For Obama, whose mother Ann Dunham, a white woman from Kansas, married his father, the Kenyan native Barack Obama Sr., the question of his racial identity has been a lifelong struggle. His first memoir, “Dreams From My Father,” is an account of a difficult journey of discovery.

Obama the community activist and then politician always self-identified as African-American, and he now wears the mantle of America’s first black president with pride. On a visit to Ghana last year, he took his wife and daughters to see Gold Coast Castle, the one-time slave trading depot from which thousands of Africans were sent in shackles to a life of toil in the New World. Mrs. Obama is descended from a South Carolina slave.

The president’s multiracial heritage has been a subject for oceans of commentary in America and around the world. But it’s also been a cause for teasing, and even satire.

“The first black president!” exclaimed comedian Wanda Sykes at a dinner last year of the White House Correspondents’ Association. “I’m proud to be able to say that. That’s unless you screw up. And then it’s going to be, ‘What’s up with the half-white guy?'”

 http://news.yahoo.com/s/ap/20100402/ap_on_go_pr_wh/us_obama_census

Drill, Barack, drill: Obama to open up US East Coast for oil exploration

Friday, April 2nd, 2010

Barack Obama earned the instant anger of environmentalists and many of his core liberal supporters yesterday by declaring his intention to open vast areas of off-shore waters for future drilling for oil and gas, reversing decades-old policies of leaving the waves to fish, gulls and holidaymakers.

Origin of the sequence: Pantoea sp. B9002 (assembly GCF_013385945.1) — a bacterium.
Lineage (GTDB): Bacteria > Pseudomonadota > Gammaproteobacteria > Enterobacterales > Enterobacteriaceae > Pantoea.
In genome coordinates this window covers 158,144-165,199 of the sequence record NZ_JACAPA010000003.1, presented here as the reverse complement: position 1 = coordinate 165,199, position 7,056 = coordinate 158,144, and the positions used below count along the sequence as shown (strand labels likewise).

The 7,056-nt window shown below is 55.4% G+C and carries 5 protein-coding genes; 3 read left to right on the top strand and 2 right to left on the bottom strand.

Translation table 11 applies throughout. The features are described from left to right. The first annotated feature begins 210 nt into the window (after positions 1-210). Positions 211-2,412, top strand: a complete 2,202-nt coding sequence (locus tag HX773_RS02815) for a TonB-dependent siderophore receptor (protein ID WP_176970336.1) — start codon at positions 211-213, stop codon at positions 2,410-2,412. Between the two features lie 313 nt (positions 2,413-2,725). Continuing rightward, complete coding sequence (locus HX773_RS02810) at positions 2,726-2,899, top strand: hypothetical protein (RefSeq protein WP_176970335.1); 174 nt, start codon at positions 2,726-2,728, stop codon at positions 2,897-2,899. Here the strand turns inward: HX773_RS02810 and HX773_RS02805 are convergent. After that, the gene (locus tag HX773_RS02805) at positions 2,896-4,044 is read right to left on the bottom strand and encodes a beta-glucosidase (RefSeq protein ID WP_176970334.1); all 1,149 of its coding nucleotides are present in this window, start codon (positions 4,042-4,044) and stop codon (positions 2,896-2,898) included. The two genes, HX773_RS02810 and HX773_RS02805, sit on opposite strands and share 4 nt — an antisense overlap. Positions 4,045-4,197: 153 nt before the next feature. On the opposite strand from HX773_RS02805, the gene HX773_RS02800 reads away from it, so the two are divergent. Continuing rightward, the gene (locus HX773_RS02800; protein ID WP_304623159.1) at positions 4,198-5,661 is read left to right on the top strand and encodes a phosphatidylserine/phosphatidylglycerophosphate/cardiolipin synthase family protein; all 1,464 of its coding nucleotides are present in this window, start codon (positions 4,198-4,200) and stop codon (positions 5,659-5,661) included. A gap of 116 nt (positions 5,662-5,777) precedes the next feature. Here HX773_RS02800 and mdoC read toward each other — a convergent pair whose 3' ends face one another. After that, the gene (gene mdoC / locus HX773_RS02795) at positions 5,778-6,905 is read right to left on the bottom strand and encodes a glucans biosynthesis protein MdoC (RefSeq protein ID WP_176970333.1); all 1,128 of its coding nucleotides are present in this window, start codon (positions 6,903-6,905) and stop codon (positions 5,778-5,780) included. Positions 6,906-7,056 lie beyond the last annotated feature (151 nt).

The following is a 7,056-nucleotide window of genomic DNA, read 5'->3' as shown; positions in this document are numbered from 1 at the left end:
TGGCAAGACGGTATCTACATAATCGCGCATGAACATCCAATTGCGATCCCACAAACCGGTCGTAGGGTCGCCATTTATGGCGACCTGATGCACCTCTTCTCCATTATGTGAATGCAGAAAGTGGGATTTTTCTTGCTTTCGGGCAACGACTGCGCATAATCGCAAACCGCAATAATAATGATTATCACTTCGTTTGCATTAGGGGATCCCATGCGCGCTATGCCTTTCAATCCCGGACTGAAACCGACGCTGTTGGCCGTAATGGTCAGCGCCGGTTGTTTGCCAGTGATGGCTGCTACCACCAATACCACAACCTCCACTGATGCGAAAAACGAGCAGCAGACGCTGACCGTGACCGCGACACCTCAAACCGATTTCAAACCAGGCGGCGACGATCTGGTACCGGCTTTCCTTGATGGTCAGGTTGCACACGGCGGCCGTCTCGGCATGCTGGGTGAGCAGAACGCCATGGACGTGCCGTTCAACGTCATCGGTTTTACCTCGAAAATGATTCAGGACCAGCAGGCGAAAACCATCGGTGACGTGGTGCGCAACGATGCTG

The highly controversial plan, unveiled at Andrews Air Force Base, could, over time, give multinational energy companies access to the seabed along much of the eastern seaboard from Delaware all the way south to Florida, in eastern areas of the Gulf of Mexico and off the North Slope of Alaska.

 

While the President often derided Republicans during the 2008 campaign, including Sarah Palin, for holding out offshore drilling as an answer to escalating petrol prices with their rallying cry “Drill, baby, drill”, he has been dropping hints for months of his intention to shift position.

 

While the President often derided Republicans during the 2008 campaign, including Sarah Palin, for holding out offshore drilling as an answer to escalating petrol prices with their rallying cry “Drill, baby, drill”, he has been dropping hints for months of his intention to shift position.

The White House is hoping it may help garner Republican support in the push to get a climate change bill through the US Senate. His aides pitched the change as just one part of a wider effort to reduce US dependence on foreign oil. “This is about giving energy security the American people,” press secretary Robert Gibbs said, pointing out that the US is currently about 60 per cent dependent on foreign oil. Mr Obama, he was swift to add, is equally supporting solar and wind options and the construction of new nuclear electricity plants.

 

The impact would be seen first in a swathe of ocean territory off the coast of Virginia where leases will be put up for sale to energy companies within two years. No new drilling has been permitted in US Atlantic waters for two decades. Meanwhile, government geologists will begin assessing the viability of exploration in other areas along the eastern seaboard.

 

“This is not a decision that I’ve made lightly,” Mr Obama said, standing in front of a jet fighter that will fly with biofuel. “But the bottom line is this: given our energy needs, in order to sustain economic growth, produce jobs, and keep our businesses competitive, we’re going to need to harness traditional sources of fuel even as we ramp up production of new sources of renewable, home-grown energy.”